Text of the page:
Is there a way that you can gain experience while in school to show that you're proactive? Some school also offer opportunities to provide research or write your own white paper. These are great opportunities to show how your hard work can make an impact on a company. Look for a school that has a lot of these opportunities available to you. 


The Graduating Class Employment Rate

How many graduates get jobs when they leave?


With all of those things working in my favor, I was confident that a Marketing Analytics Master's Degree was the right investment for me. 


The Money

I chose an accelerated 9-month program which gave me two advantages: 

  1. The accelerated program cost less than the other program options. (It was $40K.)

  2. I would be out of the workforce for a shorter period of time.


I then turned my focus to other opportunities that I had to either save money or make more money:

  • I moved in with my Mother to reduce my financial burden.

  • I worked on campus in exchange for a stipend, which I applied to my student loans.

  • I worked as a freelancer while in school for a few hours a week.

I used my freelance money to pay my phone bill, transportation costs and for networking happy hours. Any additional freelance income was applied to my student loans. By the time I graduated, I only owed $25K on my loans. 

Side note: Networking is very important, especially if you're trying to switch industries. I ultimately landed my job because I clicked with someone at a networking event who helped me get an interview.

The Jobs

Before I graduated, I had over 10 in-person interviews lined up with top companies. (I had zero interviews before that... and they definitely were not with top companies.)

My first offer out of grad school was $75K. I lost that offer because of my bad credit.

My second offer was $65K and I was too afraid to negotiate any higher. I probably could've pushed for $70K, but I didn't want to call any attention to myself after losing my first offer.

Side note: No matter how afraid you are, you should at the very least ask for a raise, especially as a woman. The worst that can happen is that the recruiter says no and then you’re no worse off than what you were initially offered.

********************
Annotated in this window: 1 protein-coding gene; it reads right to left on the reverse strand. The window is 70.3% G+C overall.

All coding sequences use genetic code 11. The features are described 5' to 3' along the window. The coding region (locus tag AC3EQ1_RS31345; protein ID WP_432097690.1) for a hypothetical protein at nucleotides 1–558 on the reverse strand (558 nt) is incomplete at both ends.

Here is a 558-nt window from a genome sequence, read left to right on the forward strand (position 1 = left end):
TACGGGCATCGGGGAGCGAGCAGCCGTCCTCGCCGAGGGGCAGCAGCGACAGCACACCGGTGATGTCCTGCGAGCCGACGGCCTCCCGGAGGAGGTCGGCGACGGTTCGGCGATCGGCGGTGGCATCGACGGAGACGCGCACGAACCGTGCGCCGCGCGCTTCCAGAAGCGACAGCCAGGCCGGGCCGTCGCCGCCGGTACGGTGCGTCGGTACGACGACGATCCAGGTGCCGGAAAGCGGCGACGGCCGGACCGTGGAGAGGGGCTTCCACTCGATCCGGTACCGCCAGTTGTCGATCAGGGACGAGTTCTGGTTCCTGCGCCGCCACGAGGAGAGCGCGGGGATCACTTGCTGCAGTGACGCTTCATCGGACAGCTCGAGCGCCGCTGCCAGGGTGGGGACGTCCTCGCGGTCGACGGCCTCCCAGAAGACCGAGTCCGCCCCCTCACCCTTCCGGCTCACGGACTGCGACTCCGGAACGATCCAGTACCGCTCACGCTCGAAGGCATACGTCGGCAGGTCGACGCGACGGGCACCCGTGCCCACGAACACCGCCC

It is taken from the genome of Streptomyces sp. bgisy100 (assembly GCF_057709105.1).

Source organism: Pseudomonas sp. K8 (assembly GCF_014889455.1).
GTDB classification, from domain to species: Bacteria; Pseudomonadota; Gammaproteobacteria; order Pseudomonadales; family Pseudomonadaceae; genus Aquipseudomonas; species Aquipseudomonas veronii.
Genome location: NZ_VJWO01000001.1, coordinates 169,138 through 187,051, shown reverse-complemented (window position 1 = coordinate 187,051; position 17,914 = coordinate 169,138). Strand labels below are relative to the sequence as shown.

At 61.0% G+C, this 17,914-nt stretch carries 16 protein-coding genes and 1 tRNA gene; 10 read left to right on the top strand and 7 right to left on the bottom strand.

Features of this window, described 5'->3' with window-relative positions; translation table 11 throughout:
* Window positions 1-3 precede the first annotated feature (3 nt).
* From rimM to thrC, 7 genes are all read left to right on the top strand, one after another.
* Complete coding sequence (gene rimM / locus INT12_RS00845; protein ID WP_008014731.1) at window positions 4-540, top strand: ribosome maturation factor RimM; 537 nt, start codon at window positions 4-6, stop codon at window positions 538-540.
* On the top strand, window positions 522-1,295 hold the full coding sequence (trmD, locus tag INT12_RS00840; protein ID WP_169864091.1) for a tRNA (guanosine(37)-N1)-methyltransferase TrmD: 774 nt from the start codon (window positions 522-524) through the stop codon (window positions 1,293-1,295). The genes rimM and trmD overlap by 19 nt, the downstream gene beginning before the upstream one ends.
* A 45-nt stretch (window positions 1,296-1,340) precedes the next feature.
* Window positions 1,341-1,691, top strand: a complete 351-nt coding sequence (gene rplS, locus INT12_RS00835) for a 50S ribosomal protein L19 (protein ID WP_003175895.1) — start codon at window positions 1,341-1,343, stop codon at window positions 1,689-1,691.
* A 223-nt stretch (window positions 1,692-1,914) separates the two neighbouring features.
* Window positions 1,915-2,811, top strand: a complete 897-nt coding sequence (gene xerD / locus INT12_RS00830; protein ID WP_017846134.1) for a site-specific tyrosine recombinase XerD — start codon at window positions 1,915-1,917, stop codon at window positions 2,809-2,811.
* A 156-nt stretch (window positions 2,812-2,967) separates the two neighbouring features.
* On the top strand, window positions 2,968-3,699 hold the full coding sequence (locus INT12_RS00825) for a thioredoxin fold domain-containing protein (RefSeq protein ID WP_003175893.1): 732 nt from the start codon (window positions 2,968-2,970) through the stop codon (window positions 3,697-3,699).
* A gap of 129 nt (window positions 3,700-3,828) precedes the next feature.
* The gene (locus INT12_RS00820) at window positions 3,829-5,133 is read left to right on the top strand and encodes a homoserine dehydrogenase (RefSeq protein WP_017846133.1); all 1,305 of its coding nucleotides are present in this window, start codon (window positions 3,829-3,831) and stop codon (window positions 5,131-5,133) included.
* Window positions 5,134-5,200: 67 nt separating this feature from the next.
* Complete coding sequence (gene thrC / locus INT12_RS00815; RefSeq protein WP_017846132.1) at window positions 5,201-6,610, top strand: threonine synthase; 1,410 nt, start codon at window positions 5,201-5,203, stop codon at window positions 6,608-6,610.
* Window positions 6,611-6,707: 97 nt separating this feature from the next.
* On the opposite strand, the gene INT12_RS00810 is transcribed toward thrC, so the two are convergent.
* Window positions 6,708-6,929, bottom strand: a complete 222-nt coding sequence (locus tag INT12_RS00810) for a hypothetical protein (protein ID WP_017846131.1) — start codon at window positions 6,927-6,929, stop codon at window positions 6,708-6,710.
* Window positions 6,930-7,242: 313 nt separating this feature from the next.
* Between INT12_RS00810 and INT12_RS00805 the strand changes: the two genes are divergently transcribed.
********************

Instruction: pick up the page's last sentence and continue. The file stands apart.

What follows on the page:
The Debt Payoff Strategy

I've been working for officially 2 years now.

I had $42K in loans when I started my job. $17K of that came from my undergrad that I was never able to pay off because I never made enough money. The remaining $25K came from grad school. In the first six months, I paid off my consumer debt and was ready to tackle my student loans. 

I had a 2-bedroom apartment with a $1600/month rent bill, which made it difficult to pay off my student loan debt. I took an opportunity to let my friend's grandfather who was visiting from Africa live with me for 6 months. He paid $500 in rent, which I put directly to my student loans. 

Once he moved out, I decided to use more drastic measures. I lowered my expenses by getting rid of anything I didn't need to survive: 

  • I sold my car (which meant no more gas, car maintenance or car insurance payments).

  • I moved in with an Aunt who charged me less than half of what I previously was paying for rent, and I didn't have to pay for internet or utilities.

  • I only allowed myself $150 of “fun money” to spend from each paycheck - everything else went towards my loans.

It's been 17 months so far, and I've already paid off $18K in student loans! 

I plan on paying off the remainder by the end of the year. I also have accumulated over $19K in savings and investments - while paying off my debt. I am currently $5K away from a positive net worth. (I started off with -$38K net worth in January of last year so this is HUGE!)

Related: How This 28-year-old Increased Her Net Worth By $20,984 in 13 months


Going back to school is a difficult decision because it's a large investment that can eat up your time and money (and possibly put you deeper into debt). However, if you do your research and make a solid plan, you can put yourself in a position to positively change your life forever. 


Ready To Accomplish Your Greatest Goals? 

  1. Start planning out your largest goals with the FREE Goal Planning Worksheet.

  2. Take a FREE personal development class on CreativeLive.

  3. Do you struggle with finishing the goals you start? Get clarity on your goals and the strategies to reach them with the ebook Goal Doing: Practical Advice For Goal Setting, Action Planning and Achieving Your Dreams.

Ready To Create Your Five Year Vision?


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About Chantl

Chantl founded Thrive Lounge to give women the kick in the pants they need (lovingly, of course) to uncomplicate their goals, stop making excuses, get productive and start living the life they always wanted. Her book, Goal Doing: Practical Advice For Goal Setting, Action Planning and Achieving Your Dreams, gives women a step-by-step guide to create, plan and achieve their grandest goals.